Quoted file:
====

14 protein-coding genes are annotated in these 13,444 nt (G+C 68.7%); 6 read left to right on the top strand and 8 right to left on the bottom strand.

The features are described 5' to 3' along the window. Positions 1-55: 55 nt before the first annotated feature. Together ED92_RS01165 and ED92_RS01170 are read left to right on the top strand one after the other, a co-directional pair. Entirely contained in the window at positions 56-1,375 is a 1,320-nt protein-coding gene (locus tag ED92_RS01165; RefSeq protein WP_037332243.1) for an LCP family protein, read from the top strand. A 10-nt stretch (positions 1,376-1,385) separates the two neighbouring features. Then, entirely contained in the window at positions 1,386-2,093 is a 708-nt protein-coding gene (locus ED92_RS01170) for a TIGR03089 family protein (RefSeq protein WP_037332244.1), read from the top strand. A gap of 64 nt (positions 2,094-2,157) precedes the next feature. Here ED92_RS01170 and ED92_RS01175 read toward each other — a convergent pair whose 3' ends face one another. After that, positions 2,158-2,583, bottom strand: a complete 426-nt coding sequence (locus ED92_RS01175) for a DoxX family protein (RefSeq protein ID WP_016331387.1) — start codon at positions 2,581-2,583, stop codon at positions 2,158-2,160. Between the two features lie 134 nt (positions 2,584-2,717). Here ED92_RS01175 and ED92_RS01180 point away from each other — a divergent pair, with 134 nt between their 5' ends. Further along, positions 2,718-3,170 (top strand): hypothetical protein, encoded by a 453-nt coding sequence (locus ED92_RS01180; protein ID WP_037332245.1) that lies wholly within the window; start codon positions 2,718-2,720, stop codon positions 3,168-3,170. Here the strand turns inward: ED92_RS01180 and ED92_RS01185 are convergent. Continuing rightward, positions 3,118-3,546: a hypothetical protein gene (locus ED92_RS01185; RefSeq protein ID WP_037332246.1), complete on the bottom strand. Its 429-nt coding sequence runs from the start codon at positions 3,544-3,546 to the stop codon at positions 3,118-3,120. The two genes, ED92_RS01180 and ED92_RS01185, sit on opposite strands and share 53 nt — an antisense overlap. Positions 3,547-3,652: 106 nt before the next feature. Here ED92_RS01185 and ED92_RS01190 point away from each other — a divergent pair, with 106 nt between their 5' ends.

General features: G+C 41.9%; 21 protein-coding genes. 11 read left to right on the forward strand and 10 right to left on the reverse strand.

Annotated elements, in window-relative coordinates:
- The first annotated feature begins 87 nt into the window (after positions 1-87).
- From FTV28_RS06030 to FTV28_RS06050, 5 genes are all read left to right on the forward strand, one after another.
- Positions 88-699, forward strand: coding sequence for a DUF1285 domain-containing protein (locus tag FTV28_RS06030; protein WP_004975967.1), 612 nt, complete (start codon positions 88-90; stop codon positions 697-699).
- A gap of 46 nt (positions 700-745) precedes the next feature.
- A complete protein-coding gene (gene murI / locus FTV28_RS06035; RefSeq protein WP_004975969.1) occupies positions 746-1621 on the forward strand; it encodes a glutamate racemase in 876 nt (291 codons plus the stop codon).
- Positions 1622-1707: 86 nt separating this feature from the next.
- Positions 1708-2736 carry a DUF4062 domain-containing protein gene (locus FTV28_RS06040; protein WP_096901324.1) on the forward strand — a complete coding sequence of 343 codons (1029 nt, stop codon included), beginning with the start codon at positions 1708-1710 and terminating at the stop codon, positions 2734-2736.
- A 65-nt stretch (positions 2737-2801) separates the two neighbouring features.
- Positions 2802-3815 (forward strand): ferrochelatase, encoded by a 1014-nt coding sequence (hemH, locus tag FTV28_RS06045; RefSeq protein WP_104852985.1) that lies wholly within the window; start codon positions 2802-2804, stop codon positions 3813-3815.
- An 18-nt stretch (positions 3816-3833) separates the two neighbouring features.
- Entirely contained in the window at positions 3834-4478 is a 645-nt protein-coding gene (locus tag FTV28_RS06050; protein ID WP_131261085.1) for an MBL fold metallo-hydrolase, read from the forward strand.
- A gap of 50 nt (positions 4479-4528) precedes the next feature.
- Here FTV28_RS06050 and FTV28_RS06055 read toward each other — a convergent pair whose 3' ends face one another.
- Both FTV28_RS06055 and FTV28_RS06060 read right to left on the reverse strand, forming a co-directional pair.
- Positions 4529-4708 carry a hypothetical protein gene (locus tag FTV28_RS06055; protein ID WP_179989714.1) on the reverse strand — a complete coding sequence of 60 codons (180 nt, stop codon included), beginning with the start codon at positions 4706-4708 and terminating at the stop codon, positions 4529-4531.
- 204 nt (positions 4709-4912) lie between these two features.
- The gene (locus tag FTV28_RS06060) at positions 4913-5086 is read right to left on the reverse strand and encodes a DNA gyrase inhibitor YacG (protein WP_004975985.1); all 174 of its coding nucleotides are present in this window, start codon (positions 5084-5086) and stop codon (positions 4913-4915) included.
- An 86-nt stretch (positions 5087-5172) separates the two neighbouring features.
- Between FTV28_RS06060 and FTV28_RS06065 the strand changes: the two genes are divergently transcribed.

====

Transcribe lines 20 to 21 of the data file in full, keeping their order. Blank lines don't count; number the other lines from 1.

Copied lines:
- 204 nt (positions 4709-4912) lie between these two features.
- The gene (locus tag FTV28_RS06060) at positions 4913-5086 is read right to left on the reverse strand and encodes a DNA gyrase inhibitor YacG (protein WP_004975985.1); all 174 of its coding nucleotides are present in this window, start codon (positions 5084-5086) and stop codon (positions 4913-4915) included.